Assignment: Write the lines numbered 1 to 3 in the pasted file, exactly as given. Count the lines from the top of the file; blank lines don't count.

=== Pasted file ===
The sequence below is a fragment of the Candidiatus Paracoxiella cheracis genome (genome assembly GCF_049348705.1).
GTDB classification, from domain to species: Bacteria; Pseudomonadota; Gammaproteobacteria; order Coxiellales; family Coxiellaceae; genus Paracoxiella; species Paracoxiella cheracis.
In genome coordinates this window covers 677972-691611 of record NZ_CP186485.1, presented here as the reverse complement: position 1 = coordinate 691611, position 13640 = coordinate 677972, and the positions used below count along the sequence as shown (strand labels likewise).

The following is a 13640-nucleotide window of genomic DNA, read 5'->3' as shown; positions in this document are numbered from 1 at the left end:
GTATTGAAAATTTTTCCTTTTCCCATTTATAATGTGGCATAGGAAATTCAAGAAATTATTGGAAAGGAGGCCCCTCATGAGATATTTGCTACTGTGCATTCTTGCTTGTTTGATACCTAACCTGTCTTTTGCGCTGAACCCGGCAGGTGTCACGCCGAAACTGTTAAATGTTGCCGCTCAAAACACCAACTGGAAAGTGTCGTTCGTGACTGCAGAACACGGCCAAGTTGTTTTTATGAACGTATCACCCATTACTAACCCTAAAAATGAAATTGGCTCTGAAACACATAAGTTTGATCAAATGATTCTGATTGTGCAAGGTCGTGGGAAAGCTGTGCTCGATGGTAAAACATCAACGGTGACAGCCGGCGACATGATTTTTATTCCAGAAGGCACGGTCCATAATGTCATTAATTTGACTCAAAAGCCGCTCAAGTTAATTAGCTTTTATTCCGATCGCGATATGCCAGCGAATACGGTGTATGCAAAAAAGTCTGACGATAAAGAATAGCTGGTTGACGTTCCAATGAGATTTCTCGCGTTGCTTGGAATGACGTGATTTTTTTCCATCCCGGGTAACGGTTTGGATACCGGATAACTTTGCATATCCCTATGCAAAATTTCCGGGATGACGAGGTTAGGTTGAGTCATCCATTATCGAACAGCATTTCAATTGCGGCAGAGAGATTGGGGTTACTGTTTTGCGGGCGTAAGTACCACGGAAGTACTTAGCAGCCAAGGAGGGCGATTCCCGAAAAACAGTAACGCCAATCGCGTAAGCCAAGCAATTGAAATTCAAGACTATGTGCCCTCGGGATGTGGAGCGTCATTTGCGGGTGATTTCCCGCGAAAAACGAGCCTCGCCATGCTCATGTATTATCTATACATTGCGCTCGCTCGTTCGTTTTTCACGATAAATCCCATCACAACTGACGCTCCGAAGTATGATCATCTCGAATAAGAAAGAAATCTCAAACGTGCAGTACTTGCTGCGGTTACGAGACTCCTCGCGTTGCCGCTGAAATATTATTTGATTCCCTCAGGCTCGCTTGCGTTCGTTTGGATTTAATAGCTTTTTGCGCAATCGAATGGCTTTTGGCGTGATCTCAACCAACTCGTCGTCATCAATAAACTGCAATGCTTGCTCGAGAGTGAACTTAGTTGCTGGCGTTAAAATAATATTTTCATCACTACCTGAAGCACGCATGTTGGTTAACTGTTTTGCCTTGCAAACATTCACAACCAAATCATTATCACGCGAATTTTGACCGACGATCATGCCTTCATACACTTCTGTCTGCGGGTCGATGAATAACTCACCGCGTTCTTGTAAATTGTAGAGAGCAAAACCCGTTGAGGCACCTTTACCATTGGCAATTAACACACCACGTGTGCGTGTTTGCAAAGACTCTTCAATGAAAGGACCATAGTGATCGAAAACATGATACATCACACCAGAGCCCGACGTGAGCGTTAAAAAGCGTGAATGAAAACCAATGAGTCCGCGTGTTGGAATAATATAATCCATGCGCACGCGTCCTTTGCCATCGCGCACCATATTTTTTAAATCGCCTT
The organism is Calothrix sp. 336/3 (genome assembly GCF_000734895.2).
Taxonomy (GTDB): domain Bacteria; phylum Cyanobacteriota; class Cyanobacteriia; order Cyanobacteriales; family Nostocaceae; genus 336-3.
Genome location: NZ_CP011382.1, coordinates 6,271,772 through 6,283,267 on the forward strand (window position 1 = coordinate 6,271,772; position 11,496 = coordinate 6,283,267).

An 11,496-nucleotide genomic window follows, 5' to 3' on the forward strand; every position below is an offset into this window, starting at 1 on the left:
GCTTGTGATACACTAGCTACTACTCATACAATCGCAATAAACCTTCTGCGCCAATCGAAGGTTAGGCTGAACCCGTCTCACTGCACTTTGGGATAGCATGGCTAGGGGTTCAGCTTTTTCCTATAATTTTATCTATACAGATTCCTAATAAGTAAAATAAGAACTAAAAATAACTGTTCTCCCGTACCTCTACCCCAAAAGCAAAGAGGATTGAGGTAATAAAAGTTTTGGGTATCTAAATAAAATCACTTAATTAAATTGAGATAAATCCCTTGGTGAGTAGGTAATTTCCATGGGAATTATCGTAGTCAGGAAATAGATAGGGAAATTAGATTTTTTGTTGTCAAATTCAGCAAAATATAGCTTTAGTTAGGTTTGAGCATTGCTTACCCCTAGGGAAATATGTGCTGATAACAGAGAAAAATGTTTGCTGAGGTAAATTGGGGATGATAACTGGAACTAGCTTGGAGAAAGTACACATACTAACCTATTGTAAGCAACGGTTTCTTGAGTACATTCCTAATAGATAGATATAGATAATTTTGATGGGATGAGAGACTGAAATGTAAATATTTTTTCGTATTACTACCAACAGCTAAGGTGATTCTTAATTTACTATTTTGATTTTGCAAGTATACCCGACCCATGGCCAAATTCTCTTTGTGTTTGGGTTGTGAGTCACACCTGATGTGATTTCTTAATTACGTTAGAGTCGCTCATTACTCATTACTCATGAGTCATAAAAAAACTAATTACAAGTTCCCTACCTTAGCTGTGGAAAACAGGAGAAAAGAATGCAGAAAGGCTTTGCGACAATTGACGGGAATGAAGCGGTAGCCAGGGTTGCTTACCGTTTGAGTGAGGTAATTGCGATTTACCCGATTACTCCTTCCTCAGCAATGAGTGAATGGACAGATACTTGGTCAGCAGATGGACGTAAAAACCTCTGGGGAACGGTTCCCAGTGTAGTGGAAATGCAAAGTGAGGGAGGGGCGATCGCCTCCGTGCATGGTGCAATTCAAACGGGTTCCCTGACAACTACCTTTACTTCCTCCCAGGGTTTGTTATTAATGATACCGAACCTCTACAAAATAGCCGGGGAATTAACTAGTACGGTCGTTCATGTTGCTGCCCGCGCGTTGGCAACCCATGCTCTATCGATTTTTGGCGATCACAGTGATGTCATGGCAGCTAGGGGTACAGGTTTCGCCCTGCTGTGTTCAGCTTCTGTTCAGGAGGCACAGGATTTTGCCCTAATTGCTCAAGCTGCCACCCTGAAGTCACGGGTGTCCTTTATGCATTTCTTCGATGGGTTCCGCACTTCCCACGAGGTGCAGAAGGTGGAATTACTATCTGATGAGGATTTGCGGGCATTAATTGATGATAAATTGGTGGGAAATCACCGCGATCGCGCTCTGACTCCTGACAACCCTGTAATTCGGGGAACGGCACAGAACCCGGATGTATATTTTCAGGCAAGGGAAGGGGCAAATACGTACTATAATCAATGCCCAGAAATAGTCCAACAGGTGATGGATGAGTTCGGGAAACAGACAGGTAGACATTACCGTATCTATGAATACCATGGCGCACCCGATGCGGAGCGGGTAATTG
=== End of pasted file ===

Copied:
The sequence below is a fragment of the Candidiatus Paracoxiella cheracis genome (genome assembly GCF_049348705.1).
GTDB classification, from domain to species: Bacteria; Pseudomonadota; Gammaproteobacteria; order Coxiellales; family Coxiellaceae; genus Paracoxiella; species Paracoxiella cheracis.
In genome coordinates this window covers 677972-691611 of record NZ_CP186485.1, presented here as the reverse complement: position 1 = coordinate 691611, position 13640 = coordinate 677972, and the positions used below count along the sequence as shown (strand labels likewise).